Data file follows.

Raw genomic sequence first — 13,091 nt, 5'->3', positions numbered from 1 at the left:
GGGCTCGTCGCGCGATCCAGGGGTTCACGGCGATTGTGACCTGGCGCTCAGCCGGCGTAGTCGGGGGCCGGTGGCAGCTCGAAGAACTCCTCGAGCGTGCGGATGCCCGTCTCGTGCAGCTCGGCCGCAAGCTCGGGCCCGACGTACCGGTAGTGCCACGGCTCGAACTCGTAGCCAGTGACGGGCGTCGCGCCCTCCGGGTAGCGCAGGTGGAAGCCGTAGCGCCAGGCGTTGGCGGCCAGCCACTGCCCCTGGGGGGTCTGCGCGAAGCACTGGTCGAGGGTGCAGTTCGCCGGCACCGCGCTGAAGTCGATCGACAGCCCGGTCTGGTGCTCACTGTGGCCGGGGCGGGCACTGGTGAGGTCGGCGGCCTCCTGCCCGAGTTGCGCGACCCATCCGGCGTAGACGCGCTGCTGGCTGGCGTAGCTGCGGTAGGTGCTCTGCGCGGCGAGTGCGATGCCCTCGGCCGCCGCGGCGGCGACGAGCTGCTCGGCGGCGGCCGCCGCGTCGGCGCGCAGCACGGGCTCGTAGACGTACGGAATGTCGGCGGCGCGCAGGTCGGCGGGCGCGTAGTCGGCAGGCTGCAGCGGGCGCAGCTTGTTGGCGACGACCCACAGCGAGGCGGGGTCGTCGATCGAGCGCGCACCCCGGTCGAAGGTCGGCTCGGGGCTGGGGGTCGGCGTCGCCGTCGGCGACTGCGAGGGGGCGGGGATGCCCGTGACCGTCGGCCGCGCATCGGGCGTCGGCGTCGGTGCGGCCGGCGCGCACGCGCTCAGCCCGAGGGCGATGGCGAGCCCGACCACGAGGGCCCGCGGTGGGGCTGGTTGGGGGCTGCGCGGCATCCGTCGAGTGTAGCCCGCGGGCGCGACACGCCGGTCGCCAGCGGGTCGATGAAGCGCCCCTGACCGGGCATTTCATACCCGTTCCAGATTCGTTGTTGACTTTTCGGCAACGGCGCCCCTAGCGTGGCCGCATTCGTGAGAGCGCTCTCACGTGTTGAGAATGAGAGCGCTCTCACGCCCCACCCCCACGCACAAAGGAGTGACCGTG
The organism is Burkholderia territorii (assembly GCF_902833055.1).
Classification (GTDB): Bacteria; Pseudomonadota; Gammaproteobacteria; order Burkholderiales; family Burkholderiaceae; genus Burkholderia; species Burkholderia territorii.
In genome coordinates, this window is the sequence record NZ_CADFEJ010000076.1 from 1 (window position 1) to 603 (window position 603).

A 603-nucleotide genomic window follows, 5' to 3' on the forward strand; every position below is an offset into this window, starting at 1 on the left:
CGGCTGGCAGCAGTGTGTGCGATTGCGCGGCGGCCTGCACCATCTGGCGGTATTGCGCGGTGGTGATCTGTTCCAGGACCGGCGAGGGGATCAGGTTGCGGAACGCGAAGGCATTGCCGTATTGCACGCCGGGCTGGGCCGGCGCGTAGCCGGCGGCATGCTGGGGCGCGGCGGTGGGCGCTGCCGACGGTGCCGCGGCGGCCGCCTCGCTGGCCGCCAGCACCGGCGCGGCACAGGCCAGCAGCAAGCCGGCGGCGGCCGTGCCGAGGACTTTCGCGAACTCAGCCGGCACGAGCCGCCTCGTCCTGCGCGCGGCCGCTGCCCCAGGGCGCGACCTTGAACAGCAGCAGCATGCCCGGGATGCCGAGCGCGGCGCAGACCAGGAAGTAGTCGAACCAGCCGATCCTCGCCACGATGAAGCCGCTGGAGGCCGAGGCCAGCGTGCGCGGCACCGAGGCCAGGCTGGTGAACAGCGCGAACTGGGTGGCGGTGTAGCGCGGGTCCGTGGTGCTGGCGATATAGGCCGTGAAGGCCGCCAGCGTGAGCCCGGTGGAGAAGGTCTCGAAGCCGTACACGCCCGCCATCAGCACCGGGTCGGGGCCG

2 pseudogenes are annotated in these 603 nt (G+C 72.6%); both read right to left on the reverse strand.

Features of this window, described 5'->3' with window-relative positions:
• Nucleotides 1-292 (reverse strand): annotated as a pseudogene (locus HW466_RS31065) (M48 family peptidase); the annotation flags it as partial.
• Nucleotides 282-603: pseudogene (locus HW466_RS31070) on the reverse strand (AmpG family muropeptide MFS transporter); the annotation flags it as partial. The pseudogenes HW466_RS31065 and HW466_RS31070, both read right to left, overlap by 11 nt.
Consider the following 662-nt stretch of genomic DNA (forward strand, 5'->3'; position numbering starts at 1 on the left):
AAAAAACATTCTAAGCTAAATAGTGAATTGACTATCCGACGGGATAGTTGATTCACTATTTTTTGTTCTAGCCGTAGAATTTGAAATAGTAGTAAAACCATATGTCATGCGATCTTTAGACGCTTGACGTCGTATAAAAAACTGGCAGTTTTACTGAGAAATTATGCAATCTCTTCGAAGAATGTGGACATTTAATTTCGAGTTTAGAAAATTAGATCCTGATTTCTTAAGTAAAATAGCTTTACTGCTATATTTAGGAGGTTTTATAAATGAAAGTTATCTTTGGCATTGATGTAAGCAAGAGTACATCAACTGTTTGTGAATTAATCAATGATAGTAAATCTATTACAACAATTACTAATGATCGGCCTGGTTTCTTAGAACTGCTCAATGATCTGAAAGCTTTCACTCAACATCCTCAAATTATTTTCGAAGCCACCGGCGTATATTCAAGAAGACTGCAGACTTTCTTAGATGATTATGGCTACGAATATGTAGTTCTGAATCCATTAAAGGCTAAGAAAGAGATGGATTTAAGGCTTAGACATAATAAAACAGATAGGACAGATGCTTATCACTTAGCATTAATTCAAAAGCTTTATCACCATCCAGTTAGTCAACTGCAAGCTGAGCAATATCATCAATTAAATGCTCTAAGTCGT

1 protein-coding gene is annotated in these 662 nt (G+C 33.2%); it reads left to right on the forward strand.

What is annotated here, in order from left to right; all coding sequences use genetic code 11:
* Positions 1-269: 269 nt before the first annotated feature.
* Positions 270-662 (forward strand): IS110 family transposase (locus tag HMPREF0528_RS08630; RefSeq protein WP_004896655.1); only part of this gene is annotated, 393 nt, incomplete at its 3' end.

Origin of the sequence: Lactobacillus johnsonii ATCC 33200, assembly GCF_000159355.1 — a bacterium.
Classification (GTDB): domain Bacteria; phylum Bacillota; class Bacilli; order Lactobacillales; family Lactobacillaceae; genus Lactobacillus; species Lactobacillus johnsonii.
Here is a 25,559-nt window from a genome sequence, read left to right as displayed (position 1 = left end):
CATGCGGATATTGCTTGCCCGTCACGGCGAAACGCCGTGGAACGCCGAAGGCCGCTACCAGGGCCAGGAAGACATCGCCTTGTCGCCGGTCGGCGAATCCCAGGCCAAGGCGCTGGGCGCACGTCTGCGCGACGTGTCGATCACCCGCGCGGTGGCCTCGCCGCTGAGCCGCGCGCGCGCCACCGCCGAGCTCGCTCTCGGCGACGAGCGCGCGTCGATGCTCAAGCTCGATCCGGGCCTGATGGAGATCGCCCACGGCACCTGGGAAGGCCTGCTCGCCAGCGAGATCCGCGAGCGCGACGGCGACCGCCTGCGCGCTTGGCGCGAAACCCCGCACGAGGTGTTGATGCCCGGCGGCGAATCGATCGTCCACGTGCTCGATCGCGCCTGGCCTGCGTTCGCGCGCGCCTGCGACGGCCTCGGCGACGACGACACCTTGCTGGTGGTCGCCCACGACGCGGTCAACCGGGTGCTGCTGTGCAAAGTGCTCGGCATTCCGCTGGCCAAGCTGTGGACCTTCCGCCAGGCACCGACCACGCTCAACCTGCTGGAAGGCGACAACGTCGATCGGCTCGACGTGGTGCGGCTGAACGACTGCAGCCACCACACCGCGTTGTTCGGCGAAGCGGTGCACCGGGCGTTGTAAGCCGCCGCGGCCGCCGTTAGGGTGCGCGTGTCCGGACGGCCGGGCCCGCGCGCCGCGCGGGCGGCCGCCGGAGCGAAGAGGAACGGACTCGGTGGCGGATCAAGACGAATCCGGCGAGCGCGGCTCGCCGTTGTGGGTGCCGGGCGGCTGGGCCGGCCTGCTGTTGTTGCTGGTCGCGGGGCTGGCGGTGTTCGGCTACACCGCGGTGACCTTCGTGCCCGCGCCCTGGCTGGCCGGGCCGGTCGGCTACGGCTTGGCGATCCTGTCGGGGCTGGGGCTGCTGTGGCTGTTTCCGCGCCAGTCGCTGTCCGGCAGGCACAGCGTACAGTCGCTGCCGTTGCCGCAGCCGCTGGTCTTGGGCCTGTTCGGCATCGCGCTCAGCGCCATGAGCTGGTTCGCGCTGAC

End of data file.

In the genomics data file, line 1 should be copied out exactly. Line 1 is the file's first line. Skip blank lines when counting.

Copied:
Raw genomic sequence first — 13,091 nt, 5'->3', positions numbered from 1 at the left: